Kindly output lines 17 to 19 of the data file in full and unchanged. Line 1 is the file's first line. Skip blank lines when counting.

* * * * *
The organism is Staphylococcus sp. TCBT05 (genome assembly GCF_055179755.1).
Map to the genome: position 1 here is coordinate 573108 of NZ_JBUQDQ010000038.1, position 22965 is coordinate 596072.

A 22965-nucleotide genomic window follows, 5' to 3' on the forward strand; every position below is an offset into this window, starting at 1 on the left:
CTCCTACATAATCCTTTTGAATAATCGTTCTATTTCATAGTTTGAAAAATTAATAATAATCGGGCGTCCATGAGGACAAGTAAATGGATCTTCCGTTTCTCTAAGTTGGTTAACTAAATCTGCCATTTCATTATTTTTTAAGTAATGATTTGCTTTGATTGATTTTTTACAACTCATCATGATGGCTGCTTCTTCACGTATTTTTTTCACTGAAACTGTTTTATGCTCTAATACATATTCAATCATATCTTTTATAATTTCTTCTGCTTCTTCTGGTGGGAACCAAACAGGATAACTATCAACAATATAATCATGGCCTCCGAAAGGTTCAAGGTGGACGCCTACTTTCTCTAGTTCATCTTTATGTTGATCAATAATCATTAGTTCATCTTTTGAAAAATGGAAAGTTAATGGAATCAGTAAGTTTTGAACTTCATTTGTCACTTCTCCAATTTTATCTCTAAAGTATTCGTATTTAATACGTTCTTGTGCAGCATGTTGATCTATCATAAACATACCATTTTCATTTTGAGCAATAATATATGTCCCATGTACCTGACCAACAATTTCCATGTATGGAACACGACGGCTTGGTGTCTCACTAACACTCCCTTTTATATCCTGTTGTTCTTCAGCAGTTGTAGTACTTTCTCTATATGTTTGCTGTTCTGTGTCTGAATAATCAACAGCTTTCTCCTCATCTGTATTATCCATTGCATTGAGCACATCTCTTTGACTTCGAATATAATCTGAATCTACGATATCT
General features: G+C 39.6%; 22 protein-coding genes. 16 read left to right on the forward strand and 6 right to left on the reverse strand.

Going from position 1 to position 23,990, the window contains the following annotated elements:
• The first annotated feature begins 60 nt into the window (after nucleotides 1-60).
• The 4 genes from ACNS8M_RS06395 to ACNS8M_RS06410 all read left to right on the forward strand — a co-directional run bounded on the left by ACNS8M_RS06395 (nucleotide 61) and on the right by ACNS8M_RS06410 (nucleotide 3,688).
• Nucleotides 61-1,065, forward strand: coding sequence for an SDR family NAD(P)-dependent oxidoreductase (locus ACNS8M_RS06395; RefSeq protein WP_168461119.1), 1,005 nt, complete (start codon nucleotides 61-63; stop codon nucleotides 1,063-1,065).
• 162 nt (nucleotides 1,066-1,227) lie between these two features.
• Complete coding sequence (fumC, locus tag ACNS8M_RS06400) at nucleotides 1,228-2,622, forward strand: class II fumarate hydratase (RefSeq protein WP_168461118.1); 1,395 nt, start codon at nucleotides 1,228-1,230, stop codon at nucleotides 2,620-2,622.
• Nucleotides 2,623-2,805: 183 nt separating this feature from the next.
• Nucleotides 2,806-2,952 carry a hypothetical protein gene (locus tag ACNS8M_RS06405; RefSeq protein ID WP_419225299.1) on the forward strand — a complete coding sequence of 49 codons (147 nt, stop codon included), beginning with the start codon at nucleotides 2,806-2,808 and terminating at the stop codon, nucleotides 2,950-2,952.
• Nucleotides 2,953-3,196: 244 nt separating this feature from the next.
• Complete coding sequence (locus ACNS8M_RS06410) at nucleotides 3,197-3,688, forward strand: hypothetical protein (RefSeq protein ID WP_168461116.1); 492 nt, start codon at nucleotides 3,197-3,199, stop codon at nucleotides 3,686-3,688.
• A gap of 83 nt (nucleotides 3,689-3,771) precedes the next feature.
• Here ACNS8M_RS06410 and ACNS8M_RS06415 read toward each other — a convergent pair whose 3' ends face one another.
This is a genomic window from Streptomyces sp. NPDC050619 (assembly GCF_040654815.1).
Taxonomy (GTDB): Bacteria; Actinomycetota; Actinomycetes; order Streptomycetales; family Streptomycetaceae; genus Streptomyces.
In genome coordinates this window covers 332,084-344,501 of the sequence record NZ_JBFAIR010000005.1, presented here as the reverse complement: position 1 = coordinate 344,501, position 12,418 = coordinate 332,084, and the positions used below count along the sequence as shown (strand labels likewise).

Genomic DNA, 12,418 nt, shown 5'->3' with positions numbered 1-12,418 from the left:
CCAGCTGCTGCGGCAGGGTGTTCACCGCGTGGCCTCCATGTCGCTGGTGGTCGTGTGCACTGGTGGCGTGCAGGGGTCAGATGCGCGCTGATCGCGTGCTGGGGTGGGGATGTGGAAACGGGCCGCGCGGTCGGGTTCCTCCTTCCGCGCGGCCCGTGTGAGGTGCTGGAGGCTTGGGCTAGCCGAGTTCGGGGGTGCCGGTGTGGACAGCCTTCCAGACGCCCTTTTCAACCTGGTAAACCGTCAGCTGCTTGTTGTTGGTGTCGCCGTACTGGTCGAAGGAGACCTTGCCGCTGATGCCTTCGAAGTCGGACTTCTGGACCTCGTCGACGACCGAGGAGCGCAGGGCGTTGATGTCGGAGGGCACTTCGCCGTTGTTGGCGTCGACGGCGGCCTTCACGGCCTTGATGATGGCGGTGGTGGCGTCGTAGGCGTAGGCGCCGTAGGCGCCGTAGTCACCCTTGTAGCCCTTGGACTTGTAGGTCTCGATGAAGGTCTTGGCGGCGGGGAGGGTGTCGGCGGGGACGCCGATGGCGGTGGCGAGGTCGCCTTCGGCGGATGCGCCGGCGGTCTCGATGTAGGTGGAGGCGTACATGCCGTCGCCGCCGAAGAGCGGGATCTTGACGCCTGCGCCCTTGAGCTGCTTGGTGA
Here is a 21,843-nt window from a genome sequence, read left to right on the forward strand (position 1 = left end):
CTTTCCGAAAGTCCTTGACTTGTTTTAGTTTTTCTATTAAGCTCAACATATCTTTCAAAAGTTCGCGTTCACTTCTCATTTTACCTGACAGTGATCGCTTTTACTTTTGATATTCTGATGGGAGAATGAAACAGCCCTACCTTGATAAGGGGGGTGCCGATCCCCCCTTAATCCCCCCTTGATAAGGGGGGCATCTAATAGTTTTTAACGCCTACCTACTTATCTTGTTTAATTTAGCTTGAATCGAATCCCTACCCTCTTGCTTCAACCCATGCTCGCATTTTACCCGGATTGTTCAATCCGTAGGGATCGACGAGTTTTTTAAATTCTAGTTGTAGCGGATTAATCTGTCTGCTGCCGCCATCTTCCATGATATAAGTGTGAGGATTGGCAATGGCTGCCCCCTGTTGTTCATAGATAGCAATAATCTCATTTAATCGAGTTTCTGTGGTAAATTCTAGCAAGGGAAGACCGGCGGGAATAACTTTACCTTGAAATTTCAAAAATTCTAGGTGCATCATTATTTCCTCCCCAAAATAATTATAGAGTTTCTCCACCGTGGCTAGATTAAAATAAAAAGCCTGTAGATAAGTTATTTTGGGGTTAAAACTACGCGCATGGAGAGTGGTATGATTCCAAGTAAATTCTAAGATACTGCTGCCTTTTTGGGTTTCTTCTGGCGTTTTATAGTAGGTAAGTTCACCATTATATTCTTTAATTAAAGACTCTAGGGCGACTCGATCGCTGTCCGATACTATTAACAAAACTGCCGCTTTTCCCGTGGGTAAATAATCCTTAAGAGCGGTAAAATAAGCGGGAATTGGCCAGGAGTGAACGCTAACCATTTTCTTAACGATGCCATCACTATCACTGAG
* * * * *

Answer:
• Here ACNS8M_RS06410 and ACNS8M_RS06415 read toward each other — a convergent pair whose 3' ends face one another.
This is a genomic window from Streptomyces sp. NPDC050619 (assembly GCF_040654815.1).
Taxonomy (GTDB): Bacteria; Actinomycetota; Actinomycetes; order Streptomycetales; family Streptomycetaceae; genus Streptomyces.